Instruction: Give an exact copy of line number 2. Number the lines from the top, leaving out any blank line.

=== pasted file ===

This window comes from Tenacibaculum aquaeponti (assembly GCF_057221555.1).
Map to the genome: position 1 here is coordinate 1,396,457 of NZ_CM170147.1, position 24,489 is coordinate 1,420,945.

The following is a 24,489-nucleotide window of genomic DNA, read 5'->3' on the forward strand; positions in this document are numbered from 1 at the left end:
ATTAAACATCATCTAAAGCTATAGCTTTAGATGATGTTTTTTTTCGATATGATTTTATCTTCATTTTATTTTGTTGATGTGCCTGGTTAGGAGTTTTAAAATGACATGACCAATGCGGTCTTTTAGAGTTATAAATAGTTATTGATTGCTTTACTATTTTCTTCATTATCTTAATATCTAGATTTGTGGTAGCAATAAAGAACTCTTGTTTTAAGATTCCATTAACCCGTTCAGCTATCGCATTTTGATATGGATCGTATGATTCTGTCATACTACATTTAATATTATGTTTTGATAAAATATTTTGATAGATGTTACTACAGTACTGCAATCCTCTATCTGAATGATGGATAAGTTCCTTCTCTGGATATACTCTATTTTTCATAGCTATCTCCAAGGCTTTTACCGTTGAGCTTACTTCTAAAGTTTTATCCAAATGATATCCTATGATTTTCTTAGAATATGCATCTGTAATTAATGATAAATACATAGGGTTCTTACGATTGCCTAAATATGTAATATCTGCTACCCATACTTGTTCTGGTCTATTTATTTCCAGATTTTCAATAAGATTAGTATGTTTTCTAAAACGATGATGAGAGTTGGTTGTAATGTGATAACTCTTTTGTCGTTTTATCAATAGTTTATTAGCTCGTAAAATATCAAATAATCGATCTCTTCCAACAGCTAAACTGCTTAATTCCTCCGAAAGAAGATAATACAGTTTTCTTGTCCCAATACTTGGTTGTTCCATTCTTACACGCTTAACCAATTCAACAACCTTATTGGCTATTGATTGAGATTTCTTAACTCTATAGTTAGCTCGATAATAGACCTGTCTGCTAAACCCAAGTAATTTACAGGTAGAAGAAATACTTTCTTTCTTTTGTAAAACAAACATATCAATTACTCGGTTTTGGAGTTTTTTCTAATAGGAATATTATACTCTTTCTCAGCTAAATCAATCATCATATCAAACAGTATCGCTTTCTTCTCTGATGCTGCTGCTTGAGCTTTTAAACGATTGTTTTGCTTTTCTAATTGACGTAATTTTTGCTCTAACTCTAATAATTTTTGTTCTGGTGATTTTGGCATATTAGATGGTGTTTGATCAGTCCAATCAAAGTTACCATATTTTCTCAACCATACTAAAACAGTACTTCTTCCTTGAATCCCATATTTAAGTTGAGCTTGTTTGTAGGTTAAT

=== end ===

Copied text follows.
Map to the genome: position 1 here is coordinate 1,396,457 of NZ_CM170147.1, position 24,489 is coordinate 1,420,945.